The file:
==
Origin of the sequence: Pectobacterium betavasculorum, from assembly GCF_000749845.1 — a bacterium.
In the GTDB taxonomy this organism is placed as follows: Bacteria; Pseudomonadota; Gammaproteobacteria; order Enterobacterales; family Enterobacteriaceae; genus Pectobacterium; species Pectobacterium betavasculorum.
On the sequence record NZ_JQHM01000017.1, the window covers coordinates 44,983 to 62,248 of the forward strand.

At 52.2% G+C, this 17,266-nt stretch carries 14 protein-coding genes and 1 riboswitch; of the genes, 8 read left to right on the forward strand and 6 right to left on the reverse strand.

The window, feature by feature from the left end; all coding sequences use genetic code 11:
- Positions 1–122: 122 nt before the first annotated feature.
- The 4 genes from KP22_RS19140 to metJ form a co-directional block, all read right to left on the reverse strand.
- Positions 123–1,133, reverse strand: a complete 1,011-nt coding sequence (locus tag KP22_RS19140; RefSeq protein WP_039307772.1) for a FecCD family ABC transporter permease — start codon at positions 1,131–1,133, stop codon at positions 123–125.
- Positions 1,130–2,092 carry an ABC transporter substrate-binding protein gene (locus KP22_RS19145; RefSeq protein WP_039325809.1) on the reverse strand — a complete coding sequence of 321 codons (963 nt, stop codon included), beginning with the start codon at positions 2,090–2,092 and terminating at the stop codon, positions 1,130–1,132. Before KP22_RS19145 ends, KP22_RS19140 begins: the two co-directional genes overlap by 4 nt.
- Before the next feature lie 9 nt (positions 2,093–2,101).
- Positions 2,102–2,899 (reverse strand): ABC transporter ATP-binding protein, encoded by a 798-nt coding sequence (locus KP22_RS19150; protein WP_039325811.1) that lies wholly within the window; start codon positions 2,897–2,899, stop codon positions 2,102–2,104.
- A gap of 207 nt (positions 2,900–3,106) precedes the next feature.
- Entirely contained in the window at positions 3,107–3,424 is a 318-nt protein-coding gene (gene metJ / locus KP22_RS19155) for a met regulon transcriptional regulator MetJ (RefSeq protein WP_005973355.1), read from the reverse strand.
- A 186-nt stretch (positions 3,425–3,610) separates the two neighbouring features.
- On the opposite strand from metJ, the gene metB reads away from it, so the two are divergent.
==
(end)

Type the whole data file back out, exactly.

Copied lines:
Origin of the sequence: Pectobacterium betavasculorum, from assembly GCF_000749845.1 — a bacterium.
In the GTDB taxonomy this organism is placed as follows: Bacteria; Pseudomonadota; Gammaproteobacteria; order Enterobacterales; family Enterobacteriaceae; genus Pectobacterium; species Pectobacterium betavasculorum.
On the sequence record NZ_JQHM01000017.1, the window covers coordinates 44,983 to 62,248 of the forward strand.

At 52.2% G+C, this 17,266-nt stretch carries 14 protein-coding genes and 1 riboswitch; of the genes, 8 read left to right on the forward strand and 6 right to left on the reverse strand.

The window, feature by feature from the left end; all coding sequences use genetic code 11:
- Positions 1–122: 122 nt before the first annotated feature.
- The 4 genes from KP22_RS19140 to metJ form a co-directional block, all read right to left on the reverse strand.
- Positions 123–1,133, reverse strand: a complete 1,011-nt coding sequence (locus tag KP22_RS19140; RefSeq protein WP_039307772.1) for a FecCD family ABC transporter permease — start codon at positions 1,131–1,133, stop codon at positions 123–125.
- Positions 1,130–2,092 carry an ABC transporter substrate-binding protein gene (locus KP22_RS19145; RefSeq protein WP_039325809.1) on the reverse strand — a complete coding sequence of 321 codons (963 nt, stop codon included), beginning with the start codon at positions 2,090–2,092 and terminating at the stop codon, positions 1,130–1,132. Before KP22_RS19145 ends, KP22_RS19140 begins: the two co-directional genes overlap by 4 nt.
- Before the next feature lie 9 nt (positions 2,093–2,101).
- Positions 2,102–2,899 (reverse strand): ABC transporter ATP-binding protein, encoded by a 798-nt coding sequence (locus KP22_RS19150; protein WP_039325811.1) that lies wholly within the window; start codon positions 2,897–2,899, stop codon positions 2,102–2,104.
- A gap of 207 nt (positions 2,900–3,106) precedes the next feature.
- Entirely contained in the window at positions 3,107–3,424 is a 318-nt protein-coding gene (gene metJ / locus KP22_RS19155) for a met regulon transcriptional regulator MetJ (RefSeq protein WP_005973355.1), read from the reverse strand.
- A 186-nt stretch (positions 3,425–3,610) separates the two neighbouring features.
- On the opposite strand from metJ, the gene metB reads away from it, so the two are divergent.